App::cpanminus - get, unpack, build and install modules from CPAN
cpanm -h or
perldoc cpanm for more options.
cpanminus is a script to get, unpack, build and install modules from CPAN and does nothing else.
It's dependency free (can bootstrap itself), requires zero configuration, and stands alone. When running, it requires only 10MB of RAM.
There are several ways to install cpanminus to your system.
There are Debian packages, RPMs, FreeBSD ports, and packages for other operation systems available. If you want to use the package management system, search for cpanminus and use the appropriate command to install. This makes it easy to install
cpanm to your system without thinking about where to install, and later upgrade.
You can also use the latest cpanminus to install cpanminus itself:
curl -L http://cpanmin.us | perl - --sudo App::cpanminus
This will install
cpanm to your bin directory like
/usr/local/bin (unless you configured
INSTALL_BASE with local::lib), so you probably need the
If you have perl in your home directory, which is the case if you use tools like perlbrew, you don't need the
--sudo option, since you're most likely to have a write permission to the perl's library path. You can just do:
curl -L http://cpanmin.us | perl - App::cpanminus
to install the
cpanm executable to the perl's bin path, like
You can also copy the standalone executable to whatever location you'd like.
cd ~/bin curl -LO http://xrl.us/cpanm chmod +x cpanm # edit shebang if you don't have /usr/bin/env
This just works, but be sure to grab the new version manually when you upgrade because
--self-upgrade might not work for this.
perl 5.8 or later.
OK, the first motivation was this: the CPAN shell runs out of memory (or swaps heavily and gets really slow) on Slicehost/linode's most affordable plan with only 256MB RAM. Should I pay more to install perl modules from CPAN? I don't think so.
First of all, let me be clear that CPAN and CPANPLUS are great tools I've used for literally years (you know how many modules I have on CPAN, right?). I really respect their efforts of maintaining the most important tools in the CPAN toolchain ecosystem.
However, for less experienced users (mostly from outside the Perl community), or even really experienced Perl developers who know how to shoot themselves in their feet, setting up the CPAN toolchain often feels like yak shaving, especially when all they want to do is just install some modules and start writing code.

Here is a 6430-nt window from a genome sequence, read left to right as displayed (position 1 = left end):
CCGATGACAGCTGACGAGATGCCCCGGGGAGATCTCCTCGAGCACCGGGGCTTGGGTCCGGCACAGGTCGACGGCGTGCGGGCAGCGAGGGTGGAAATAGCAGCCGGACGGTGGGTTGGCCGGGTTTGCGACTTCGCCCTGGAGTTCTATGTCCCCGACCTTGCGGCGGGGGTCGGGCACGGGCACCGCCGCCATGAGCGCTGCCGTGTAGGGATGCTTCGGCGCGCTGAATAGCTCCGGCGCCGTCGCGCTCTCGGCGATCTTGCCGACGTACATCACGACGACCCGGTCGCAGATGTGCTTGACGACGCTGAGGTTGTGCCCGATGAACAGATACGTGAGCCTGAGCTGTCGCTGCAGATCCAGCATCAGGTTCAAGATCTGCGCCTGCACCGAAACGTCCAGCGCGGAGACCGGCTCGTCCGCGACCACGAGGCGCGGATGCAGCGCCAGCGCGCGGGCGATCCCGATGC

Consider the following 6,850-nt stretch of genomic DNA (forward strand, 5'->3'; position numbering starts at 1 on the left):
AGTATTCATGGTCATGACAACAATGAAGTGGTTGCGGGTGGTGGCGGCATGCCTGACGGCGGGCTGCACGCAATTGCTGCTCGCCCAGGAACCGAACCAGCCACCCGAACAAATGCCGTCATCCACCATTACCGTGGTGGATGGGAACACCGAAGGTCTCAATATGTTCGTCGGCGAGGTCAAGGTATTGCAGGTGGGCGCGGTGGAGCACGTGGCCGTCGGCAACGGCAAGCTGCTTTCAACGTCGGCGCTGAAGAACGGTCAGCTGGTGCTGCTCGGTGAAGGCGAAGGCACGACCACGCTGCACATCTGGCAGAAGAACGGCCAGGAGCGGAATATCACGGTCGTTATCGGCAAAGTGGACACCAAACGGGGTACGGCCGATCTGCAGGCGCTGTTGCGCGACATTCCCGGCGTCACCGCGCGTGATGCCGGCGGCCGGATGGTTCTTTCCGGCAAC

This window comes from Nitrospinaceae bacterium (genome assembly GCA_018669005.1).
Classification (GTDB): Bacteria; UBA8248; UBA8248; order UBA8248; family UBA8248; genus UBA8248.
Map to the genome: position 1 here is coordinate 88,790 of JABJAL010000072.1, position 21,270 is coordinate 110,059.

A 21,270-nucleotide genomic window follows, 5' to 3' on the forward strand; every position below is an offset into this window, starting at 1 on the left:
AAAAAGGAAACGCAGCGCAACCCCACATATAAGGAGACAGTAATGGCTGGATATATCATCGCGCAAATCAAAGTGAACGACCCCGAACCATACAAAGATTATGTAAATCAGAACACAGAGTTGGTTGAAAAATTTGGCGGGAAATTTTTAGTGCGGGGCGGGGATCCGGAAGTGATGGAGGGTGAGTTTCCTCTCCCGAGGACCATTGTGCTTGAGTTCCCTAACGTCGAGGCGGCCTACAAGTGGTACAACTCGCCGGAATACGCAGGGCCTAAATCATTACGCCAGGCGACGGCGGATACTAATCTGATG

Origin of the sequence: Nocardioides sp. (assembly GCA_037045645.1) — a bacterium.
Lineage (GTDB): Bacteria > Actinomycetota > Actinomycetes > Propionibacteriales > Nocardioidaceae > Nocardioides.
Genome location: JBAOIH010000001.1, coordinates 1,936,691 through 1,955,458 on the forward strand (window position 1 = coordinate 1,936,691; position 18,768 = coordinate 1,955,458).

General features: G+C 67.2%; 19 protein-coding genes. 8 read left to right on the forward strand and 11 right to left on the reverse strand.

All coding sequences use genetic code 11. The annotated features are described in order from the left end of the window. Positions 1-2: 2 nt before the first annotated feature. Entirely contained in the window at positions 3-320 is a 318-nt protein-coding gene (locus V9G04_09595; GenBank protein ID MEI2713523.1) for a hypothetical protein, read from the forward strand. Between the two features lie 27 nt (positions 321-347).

It queries the CPAN Meta DB site at http://cpanmetadb.plackperl.org/. The site is updated at least every hour to reflect the latest changes from fast syncing mirrors. The script then also falls back to query the module at http://metacpan.org/ using its wonderful API.
Fetched files are unpacked in
~/.cpanm and automatically cleaned up periodically. You can configure the location of this with the
PERL_CPANM_HOME environment variable.
It installs to wherever ExtUtils::MakeMaker and Module::Build are configured to (via
PERL_MB_OPT). So if you're using local::lib, then it installs to your local perl5 directory. Otherwise it installs to the site_perl directory that belongs to your perl.
cpanminus at a boot time checks whether you have configured local::lib, or have the permission to install modules to the site_perl directory. If neither, it automatically sets up local::lib compatible installation path in a
perl5 directory under your home directory. To avoid this, run the script as the root user, with
--sudo option or with
It is more likely a problem with the distribution itself. cpanminus doesn't support or is known to have issues with distributions like as follows:
These failures can be reported back to the author of the module so that they can fix it accordingly, rather than me.
Most likely not. Here are the things that cpanm doesn't do by itself. And it's a feature - you got that from the name minus, right?
See cpanm or
cpanm -h to see what cpanminus can do :)
Copyright 2010- Tatsuhiko Miyagawa
The standalone executable contains the following modules embedded.
Same as Perl.
Patches and code improvements were contributed by:
Goro Fuji, Kazuhiro Osawa, Tokuhiro Matsuno, Kenichi Ishigaki, Ian Wells, Pedro Melo, Masayoshi Sekimura, Matt S Trout (mst), squeeky, horus and Ingy dot Net.
Bug reports, suggestions and feedbacks were sent by, or general acknowledgement goes to:
Jesse Vincent, David Golden, Andreas Koenig, Jos Boumans, Chris Williams, Adam Kennedy, Audrey Tang, J. Shirley, Chris Prather, Jesse Luehrs, Marcus Ramberg, Shawn M Moore, chocolateboy, Chirs Nehren, Jonathan Rockway, Leon Brocard, Simon Elliott, Ricardo Signes, AEvar Arnfjord Bjarmason, Eric Wilhelm, Florian Ragwitz and xaicron.
This software is provided "as-is," without any express or implied warranty. In no event shall the author be held liable for any damages arising from the use of the software.